They make bread, biscuits, pastries and cakes – gingerbread, stollen, marble cake, cheesecake, éclairs and much, much more – all produced using time-honoured techniques, and they are particularly famous for their roggeverdommeke: rye bread with raisins. When you finally get in, you’ll notice that Bakkerij Goossens is a small and reassuringly old-fashioned shop. It retains some features dating back to its origins, but a refurbishment in 1930 added a bit of grandeur; the lettering on the black marble slab over the door on the façade also dates from that time.
Little has changed since (except the refrigeration units). (Note that Chocolatier Goossens, founded by Réne Goossens in 1955, is another enterprise entirely – but equally as celebrated.)
Just down the street from Bakkerij Goossens is another famous bakery, celebrated in particular for its speculoos (hard, cinnamon-flavoured shortcrust biscuits) and almond thins, as well as its Antwerpse handjes – and its inventive and topical window displays made of huge biscuits. Philip’s Biscuits is often compared to Maison Dandoy in Brussels, a distinguished manufacturer of high-quality biscuits.
But whereas Dandoy was founded in 1829, Philip’s Biscuits is a comparatively new kid on the block, established as it was in 1995 by baker Philip De Corte. Be prepared to wait: queues can be long – but meanwhile you can taste the biscuits from samples invitingly presented in dishes on the sales counter. You will also have time to admire the elegance of the shop; it is like taking a step back in time as you take in the delicate spiced aromas and the traditional wooden speculoos moulds that decorate the walls. Speculoos are a typical product of Belgium (and indeed the Netherlands).
Although available all year round, they are particularly associated with Christmas, and bakers will produce biscuits in the shape of Saint Nicholas (or Sinterklaas, the precursor to Santa Claus) to mark the beginning of the Christmas holidays. Philip’s Biscuits likewise step up to the season with speculoos in the form of Sinterklaas and plenty other Christmas symbols large and small – trees, angels and so on.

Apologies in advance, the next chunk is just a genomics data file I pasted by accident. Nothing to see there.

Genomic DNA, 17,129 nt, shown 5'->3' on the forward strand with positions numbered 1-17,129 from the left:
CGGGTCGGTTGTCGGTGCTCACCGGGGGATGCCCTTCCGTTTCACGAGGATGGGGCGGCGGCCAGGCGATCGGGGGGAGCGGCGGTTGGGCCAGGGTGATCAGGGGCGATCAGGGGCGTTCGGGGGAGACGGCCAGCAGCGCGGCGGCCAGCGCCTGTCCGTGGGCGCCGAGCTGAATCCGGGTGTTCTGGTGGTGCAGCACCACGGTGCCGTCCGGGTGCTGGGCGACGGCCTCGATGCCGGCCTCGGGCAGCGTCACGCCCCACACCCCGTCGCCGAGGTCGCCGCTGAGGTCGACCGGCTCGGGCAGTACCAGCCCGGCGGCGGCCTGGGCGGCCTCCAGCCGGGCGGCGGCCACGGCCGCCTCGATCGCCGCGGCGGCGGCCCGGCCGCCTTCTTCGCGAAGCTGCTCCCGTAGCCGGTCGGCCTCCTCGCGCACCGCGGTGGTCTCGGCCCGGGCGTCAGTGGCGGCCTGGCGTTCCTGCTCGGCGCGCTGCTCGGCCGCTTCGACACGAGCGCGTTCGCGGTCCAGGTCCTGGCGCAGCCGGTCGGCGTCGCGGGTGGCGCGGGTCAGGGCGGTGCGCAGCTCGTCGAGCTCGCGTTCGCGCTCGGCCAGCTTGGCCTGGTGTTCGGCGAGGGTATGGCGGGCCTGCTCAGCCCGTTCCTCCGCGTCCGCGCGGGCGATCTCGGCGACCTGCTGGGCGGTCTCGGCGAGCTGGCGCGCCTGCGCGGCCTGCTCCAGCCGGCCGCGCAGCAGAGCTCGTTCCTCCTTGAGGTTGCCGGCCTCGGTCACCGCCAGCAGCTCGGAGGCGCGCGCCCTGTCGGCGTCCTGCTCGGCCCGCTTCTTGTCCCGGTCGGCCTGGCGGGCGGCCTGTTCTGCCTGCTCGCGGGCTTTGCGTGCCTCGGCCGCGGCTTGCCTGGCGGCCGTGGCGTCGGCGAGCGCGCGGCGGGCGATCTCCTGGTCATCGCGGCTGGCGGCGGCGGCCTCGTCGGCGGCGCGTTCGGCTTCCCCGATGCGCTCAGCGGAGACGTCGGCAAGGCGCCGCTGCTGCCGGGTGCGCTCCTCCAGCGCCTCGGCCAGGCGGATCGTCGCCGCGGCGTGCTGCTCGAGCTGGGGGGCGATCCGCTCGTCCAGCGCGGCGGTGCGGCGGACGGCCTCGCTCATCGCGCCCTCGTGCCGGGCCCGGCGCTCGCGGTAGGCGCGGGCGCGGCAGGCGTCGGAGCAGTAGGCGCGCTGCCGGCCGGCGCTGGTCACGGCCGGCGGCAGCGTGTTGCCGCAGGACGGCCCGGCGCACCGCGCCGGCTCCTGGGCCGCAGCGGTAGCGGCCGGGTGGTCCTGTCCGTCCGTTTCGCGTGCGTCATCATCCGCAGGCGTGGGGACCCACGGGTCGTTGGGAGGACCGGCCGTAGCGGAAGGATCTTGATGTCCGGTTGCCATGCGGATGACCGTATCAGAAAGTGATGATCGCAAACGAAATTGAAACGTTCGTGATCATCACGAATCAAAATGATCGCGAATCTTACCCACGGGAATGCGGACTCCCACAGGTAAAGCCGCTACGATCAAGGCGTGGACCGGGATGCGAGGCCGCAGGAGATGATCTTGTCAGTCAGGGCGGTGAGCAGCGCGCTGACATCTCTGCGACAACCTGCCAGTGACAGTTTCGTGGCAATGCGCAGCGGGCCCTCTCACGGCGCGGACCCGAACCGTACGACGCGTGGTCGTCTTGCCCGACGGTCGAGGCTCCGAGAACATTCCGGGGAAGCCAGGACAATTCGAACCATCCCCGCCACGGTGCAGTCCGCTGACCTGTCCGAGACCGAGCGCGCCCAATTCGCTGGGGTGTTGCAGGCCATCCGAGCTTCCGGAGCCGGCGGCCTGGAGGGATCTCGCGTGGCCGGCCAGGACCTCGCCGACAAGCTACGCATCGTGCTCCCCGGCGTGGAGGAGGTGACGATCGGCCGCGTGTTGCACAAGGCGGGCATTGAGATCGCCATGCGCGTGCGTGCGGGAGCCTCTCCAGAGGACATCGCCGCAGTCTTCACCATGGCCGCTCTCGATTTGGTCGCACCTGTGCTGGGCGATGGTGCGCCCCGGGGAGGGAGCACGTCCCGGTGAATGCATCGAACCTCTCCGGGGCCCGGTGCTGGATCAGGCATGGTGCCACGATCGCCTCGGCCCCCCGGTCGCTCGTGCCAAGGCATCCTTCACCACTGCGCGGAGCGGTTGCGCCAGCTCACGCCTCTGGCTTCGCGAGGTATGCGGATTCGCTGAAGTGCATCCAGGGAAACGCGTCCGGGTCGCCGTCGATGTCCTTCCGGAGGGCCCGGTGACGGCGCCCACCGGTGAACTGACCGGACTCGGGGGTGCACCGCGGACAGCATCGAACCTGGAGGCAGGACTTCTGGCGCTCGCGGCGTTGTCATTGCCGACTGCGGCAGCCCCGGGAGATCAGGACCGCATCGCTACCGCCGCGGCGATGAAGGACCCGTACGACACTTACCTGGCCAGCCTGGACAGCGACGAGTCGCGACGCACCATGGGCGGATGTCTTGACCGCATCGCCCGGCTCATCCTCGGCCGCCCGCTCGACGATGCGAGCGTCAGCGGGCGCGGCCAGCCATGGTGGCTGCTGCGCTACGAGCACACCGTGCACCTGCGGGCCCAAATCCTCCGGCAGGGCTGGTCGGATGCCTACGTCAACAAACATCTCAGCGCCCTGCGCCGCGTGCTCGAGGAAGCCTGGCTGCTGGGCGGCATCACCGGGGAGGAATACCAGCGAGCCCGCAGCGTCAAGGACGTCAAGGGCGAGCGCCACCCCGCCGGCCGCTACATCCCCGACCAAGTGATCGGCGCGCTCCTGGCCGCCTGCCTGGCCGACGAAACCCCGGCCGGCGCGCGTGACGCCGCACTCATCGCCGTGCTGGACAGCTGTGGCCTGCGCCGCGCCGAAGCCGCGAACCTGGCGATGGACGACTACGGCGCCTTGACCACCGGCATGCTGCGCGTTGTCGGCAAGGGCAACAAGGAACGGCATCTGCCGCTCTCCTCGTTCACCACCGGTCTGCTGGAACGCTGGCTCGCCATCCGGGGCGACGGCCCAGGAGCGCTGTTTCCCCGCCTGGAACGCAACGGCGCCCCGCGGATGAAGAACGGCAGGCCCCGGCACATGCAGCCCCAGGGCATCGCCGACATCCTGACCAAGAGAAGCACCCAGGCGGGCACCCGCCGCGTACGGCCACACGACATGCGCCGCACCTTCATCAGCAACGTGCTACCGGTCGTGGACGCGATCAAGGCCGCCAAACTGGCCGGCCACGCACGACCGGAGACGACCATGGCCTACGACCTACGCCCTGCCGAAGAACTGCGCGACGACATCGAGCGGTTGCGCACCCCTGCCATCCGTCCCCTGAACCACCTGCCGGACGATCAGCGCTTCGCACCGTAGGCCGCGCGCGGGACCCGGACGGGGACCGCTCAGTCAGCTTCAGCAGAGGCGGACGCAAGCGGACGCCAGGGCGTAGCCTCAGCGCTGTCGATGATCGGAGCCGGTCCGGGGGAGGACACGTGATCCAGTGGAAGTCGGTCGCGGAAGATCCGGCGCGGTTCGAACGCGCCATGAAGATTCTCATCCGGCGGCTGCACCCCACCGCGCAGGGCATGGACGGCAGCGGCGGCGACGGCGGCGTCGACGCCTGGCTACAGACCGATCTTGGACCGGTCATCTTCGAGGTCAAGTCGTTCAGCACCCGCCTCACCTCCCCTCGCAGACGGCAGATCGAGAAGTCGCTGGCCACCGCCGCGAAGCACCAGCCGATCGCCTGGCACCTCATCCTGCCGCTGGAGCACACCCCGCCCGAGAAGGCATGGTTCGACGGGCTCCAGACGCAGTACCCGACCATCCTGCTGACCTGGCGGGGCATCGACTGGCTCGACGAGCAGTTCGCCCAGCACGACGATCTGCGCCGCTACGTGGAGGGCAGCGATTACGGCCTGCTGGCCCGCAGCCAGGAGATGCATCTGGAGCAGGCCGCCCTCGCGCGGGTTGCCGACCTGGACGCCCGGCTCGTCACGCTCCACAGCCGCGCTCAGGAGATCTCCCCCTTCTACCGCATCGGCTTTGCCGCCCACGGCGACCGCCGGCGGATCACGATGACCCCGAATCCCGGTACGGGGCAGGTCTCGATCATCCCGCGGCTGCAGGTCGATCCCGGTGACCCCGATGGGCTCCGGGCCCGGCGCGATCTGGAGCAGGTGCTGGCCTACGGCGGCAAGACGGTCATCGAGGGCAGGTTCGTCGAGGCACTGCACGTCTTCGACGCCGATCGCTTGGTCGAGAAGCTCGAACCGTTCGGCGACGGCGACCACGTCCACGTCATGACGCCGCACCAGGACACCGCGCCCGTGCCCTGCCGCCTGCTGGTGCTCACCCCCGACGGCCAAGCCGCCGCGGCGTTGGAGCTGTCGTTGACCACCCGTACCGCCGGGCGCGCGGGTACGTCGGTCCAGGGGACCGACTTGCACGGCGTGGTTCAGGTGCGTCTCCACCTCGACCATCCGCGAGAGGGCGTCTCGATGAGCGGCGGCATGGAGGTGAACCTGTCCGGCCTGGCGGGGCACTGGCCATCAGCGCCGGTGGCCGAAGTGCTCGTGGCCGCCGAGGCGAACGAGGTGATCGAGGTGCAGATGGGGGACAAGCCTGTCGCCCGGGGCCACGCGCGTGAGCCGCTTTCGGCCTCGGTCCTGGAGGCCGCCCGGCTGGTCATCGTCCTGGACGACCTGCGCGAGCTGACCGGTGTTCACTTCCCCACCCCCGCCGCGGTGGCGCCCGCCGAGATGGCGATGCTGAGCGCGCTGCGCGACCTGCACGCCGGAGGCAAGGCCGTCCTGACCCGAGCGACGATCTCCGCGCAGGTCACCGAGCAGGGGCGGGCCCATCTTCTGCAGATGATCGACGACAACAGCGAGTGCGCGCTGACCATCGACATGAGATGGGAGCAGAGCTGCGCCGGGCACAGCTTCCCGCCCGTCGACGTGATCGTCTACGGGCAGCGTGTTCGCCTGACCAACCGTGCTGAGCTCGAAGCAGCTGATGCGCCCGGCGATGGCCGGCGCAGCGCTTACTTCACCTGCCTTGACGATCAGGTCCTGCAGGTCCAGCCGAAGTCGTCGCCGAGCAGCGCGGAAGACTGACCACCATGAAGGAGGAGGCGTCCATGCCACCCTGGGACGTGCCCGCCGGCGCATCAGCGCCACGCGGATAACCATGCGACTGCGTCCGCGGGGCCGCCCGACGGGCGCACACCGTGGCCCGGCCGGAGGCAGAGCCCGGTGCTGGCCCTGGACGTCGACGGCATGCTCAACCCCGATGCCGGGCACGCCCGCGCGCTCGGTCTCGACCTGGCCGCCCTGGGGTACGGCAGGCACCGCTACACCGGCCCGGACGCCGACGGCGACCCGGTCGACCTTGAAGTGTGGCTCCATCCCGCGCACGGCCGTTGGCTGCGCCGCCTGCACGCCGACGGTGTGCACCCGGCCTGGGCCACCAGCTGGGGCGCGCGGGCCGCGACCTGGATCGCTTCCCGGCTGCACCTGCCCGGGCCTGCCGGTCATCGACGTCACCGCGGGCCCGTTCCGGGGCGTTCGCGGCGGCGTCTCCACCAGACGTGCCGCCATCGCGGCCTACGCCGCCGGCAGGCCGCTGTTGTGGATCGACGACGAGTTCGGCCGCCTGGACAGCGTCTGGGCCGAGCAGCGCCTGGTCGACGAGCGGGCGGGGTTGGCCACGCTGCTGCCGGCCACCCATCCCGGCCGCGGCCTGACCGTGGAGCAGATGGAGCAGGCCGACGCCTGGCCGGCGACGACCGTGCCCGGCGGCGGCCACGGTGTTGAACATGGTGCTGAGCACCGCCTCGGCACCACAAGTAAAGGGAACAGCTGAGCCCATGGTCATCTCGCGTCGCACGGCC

Close to Antwerp Zoo, the magnificent, architecturally eclectic Centraal Station and the Diamond District – where 80% of the world’s uncut diamonds are traded – you’ll find the celebrated Jewish bakery and confectioner Kleinblatt. This family firm was established in Krakow, Poland, in 1903, but moved to Antwerp in the early 1920s. Hirsch Kleinblatt, son of the founder, and his wife Regina set up the Antwerp outpost, while his two brothers worked in the diamond trade before the 1929 crash, then switched to baking and in 1931 they moved to their current address.
By the Second World War the family were scattered, but some of the survivors returned to re-establish the bakery, and it is still run by members of the extended Kleinblatt family. Today, Banketbakkerij Kleinblatt is noted for its bread, biscuits, cakes, tarts, pralines (filled chocolates), ice cream, sorbets and fresh pasta – all strictly kosher, and all prepared on the premises. The bread includes Eastern European rye breads, bagels and plaited challah for festivals. They make sachertorte and New York-style cheesecake, and all kinds of traditional festive cakes and pastries in line with the Jewish calendar. In spring, queues form for their eagerly awaited blueberry buns – a community favourite that is also sought out by many visitors from around the world.